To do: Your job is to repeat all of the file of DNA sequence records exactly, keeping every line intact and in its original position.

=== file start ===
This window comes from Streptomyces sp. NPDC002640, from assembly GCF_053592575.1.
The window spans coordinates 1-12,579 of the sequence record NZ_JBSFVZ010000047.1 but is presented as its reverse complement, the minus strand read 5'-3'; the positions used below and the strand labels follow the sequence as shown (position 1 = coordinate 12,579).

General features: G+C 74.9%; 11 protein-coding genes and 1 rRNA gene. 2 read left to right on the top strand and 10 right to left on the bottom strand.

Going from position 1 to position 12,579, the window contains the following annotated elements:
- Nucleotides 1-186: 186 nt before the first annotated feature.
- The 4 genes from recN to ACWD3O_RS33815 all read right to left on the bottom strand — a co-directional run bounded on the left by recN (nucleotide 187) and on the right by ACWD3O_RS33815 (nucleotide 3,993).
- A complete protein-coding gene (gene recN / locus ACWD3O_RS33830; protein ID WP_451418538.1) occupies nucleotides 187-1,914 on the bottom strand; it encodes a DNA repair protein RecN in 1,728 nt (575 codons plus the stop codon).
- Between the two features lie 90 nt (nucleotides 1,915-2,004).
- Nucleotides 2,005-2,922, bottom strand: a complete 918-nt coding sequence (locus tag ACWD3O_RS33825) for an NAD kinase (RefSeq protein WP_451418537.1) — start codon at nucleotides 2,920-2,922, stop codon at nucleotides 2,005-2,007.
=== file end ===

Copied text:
This window comes from Streptomyces sp. NPDC002640, from assembly GCF_053592575.1.
The window spans coordinates 1-12,579 of the sequence record NZ_JBSFVZ010000047.1 but is presented as its reverse complement, the minus strand read 5'-3'; the positions used below and the strand labels follow the sequence as shown (position 1 = coordinate 12,579).

General features: G+C 74.9%; 11 protein-coding genes and 1 rRNA gene. 2 read left to right on the top strand and 10 right to left on the bottom strand.

Going from position 1 to position 12,579, the window contains the following annotated elements:
- Nucleotides 1-186: 186 nt before the first annotated feature.
- The 4 genes from recN to ACWD3O_RS33815 all read right to left on the bottom strand — a co-directional run bounded on the left by recN (nucleotide 187) and on the right by ACWD3O_RS33815 (nucleotide 3,993).
- A complete protein-coding gene (gene recN / locus ACWD3O_RS33830; protein ID WP_451418538.1) occupies nucleotides 187-1,914 on the bottom strand; it encodes a DNA repair protein RecN in 1,728 nt (575 codons plus the stop codon).
- Between the two features lie 90 nt (nucleotides 1,915-2,004).
- Nucleotides 2,005-2,922, bottom strand: a complete 918-nt coding sequence (locus tag ACWD3O_RS33825) for an NAD kinase (RefSeq protein WP_451418537.1) — start codon at nucleotides 2,920-2,922, stop codon at nucleotides 2,005-2,007.